he said. “I hear something.” “What do you hear?” the old woman asked. “Back past our
trail, someone is making noise”. The old woman listened very carefully until she,
too, heard the sound. Immediately, she stuffed the rabbit she had snared into a
bundle, threw the bundle over her shoulder, and set out for camp as fast as
she could, urging her grandson to follow quickly. When the pair finally reached
their tent, the old woman promptly built a fire,
hastily skinned the rabbits, and threw their intestines onto the burning wood.
Slowly, the intestines began to sizzle. “By this time,” wrote Andre, “they could both
hear someone making noise inside their camp. Someone was approaching their camp,
drawing nearer and nearer.” In preparation for their encounter with
what could only be a Nakani, the old woman gathered the hot
intestines and crouched by the door of the tent, waiting.
Sure enough, the intruder, who was indeed a Nakani, poked his head through the tent
opening. His ravenous eyes fell upon the old woman and her grandson. Immediately,
the old woman slapped the creature in the face with the hot intestines. The
Nakani howled in pain and surprise and reeled back from the tent, clutching his
scalded face. With a heavy thump, he landed on the ground and lay still. “The
following morning,” Andre continued. “they went out to investigate the incident of
the previous night. They found a big bushman stretched outside their camp.
They did not bother to do anything to him but instead retired to their tent,
never to be bothered again for a long, long time.” It is possible that the first white men
to have a brush with a Nakani were HBC engage John McLeod and his crew during
their expedition up the West Branch of the Liard River in the summer of 1831.
One night, while resting by the fire after a long day of tracking and
portaging, the voyageurs were harassed by an unseen assailant who hurled stones at
them from the shadows. Although McLeod speculated that this
marauder was probably a Nahanni Indian, native legend suggests that this stone
throwing provocateur, considering his behavior, may have been a Nakani. In his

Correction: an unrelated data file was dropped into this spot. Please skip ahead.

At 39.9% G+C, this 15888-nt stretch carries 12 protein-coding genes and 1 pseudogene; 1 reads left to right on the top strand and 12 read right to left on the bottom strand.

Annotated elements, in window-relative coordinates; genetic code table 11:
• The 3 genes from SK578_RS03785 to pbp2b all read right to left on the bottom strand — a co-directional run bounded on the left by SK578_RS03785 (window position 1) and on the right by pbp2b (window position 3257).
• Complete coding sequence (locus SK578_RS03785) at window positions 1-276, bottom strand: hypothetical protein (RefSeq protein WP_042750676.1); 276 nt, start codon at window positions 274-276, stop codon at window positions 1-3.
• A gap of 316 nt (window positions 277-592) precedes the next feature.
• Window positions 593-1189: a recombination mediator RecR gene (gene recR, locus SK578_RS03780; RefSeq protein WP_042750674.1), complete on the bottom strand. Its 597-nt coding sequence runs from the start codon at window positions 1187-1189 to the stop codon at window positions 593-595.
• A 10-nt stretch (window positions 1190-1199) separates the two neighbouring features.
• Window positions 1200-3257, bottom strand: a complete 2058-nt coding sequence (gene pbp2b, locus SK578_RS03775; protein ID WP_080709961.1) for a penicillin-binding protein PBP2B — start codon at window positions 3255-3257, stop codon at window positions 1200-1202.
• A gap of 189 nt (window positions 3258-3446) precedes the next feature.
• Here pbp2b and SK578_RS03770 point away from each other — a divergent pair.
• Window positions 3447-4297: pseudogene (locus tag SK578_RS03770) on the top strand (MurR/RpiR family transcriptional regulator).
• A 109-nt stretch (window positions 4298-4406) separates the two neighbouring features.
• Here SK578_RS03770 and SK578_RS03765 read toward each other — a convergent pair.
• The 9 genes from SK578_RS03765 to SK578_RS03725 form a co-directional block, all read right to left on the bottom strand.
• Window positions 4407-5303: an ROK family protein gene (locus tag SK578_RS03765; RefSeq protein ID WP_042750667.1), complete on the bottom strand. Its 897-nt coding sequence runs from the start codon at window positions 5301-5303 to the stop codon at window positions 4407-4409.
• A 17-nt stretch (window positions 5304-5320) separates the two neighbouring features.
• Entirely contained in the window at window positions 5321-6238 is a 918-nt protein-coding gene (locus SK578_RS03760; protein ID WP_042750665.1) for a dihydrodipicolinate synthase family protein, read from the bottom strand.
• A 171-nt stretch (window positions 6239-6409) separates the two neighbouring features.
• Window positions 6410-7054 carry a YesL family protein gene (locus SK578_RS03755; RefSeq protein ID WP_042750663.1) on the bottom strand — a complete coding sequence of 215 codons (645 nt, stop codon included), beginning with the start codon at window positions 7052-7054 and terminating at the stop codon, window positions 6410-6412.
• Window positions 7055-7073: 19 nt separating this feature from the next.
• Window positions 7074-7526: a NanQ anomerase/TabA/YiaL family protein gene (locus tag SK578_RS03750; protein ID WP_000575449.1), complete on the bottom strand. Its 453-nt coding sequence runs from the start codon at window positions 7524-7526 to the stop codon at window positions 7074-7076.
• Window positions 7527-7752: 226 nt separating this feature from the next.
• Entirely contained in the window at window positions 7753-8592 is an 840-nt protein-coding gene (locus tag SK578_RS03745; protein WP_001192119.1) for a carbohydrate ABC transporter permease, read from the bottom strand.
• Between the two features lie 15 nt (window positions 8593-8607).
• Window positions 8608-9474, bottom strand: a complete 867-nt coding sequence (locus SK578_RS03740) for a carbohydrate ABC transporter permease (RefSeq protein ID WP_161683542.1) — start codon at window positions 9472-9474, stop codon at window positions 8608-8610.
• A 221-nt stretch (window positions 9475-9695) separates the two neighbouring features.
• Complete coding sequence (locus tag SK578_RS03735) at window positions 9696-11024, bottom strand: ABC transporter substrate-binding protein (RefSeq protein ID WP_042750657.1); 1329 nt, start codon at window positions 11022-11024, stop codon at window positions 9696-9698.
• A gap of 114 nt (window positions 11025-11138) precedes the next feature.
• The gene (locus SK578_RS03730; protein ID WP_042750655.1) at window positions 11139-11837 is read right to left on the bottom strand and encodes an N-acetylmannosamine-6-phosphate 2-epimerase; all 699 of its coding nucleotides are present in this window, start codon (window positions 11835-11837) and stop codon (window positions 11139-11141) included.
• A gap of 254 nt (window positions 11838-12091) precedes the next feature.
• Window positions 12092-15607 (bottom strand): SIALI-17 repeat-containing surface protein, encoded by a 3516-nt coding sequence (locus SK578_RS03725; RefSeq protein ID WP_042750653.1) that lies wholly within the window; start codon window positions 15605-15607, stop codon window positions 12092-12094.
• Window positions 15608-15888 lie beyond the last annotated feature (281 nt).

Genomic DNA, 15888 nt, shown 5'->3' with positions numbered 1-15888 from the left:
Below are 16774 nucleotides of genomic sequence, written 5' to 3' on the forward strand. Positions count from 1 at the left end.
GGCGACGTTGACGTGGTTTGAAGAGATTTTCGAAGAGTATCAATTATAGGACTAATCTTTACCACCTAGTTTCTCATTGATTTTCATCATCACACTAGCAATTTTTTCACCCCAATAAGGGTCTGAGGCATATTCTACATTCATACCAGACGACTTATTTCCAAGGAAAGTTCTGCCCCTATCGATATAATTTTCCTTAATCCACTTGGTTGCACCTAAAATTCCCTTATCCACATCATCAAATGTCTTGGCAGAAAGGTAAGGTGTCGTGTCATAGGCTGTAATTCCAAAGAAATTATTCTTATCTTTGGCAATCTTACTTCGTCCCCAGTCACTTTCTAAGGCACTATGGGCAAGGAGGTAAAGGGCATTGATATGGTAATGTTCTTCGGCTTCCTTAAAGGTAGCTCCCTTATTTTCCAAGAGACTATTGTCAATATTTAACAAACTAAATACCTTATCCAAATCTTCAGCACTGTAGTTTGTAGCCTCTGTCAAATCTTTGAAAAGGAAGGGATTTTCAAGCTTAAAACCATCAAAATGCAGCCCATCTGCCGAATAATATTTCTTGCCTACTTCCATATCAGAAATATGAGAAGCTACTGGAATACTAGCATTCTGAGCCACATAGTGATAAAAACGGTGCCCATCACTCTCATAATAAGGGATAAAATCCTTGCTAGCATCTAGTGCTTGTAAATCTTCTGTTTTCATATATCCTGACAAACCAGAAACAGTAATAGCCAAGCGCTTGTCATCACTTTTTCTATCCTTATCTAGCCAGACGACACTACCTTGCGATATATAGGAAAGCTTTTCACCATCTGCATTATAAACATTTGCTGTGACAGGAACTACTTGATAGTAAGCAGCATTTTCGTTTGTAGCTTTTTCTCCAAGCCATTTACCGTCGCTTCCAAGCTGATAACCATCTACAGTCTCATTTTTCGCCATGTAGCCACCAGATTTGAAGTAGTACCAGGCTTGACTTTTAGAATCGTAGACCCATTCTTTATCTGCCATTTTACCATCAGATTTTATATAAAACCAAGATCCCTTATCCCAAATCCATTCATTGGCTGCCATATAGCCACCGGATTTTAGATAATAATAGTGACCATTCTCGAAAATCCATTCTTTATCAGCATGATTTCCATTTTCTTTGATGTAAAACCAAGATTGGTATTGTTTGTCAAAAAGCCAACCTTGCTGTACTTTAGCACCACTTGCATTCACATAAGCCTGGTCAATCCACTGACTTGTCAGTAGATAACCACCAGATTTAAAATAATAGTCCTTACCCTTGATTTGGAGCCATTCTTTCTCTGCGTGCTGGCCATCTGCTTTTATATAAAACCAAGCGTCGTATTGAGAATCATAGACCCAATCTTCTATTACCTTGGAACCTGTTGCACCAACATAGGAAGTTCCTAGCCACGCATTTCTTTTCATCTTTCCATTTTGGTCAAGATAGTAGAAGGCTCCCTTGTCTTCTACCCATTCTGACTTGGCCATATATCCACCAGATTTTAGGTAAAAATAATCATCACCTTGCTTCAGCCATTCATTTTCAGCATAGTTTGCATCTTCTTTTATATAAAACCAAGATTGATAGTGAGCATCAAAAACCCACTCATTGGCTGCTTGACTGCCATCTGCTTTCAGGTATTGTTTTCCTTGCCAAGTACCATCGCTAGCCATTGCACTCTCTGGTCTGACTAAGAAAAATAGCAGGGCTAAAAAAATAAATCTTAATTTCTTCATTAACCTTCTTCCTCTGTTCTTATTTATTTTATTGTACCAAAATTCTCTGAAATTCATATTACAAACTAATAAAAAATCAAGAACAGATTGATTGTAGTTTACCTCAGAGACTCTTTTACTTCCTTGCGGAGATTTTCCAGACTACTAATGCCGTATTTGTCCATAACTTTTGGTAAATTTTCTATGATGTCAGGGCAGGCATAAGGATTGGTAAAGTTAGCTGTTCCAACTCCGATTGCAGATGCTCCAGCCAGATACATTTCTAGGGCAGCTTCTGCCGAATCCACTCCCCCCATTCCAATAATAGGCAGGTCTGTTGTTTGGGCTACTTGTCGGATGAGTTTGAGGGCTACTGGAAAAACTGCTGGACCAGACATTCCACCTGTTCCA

2002 book ‘Mysterious Creatures: A Guide to Cryptozoology”, author George M.
Eberhardt related a Nakani encounter had by a native named Paul Peters in August,
1960. While at his fishing camp, located ten miles down the Yukon River from Ruby,
Alaska, Peters watched a Nakani make its way along a rocky beach towards his
dogs, “which were whining and acting strange”. The creature was broad- shouldered and very muscular, and walked
on two legs like a man. It was covered in black hair and was about 6’6” tall. Suddenly, perhaps frightened by the dogs, the Nakani altered its
course, climbed a steep hill overlooking the river, and disappeared into the bush. Far from being an obsolete phenomenon
relegated to the 19th and 20th Centuries, Nakani sightings still occur with
casual frequency in the wilderness of Northern Canada in Alaska. On July 28,
2016, for example, the CBC published an article describing a Nakani encounter
reported by Tony Williah, a Dogrib native from the settlement of Whati, Northwest
Territories. Earlier that month, while boating from his hometown to the
northern tip of Lac la Martre, Williah spied a plastic bag bobbing in the
water. Hoping to retrieve the object, he pulled his boat alongside it. While he
reached down to grab the bag, a rogue wave tipped his boat over, and Williah found
himself immersed in freezing water. After struggling in vain to right his vessel
and climb back inside, he decided to swim for the nearest island. Hampered though
he was by his waterlogged clothing, he managed to reach the island and crawl
onto its rocky shore, exhausted and chilled to the bone. “All of a sudden,”
Williah told the CBC, “there was a big man standing beside me. He must have
walked away, because they heard some branches break through the bushes. I
packed up my clothes in a white bag and readied myself to leave.” And leave he did,
though not before spending a terrifying 48 hours alone on the beach, certain that
the isle’s mysterious resident was watching him from concealment. On July, 19,
2016, Williah was rescued by an RCMP and Canadian military search party and taken
to the Stanton Territorial Hospital in Yellowknife, Northwest Territories, where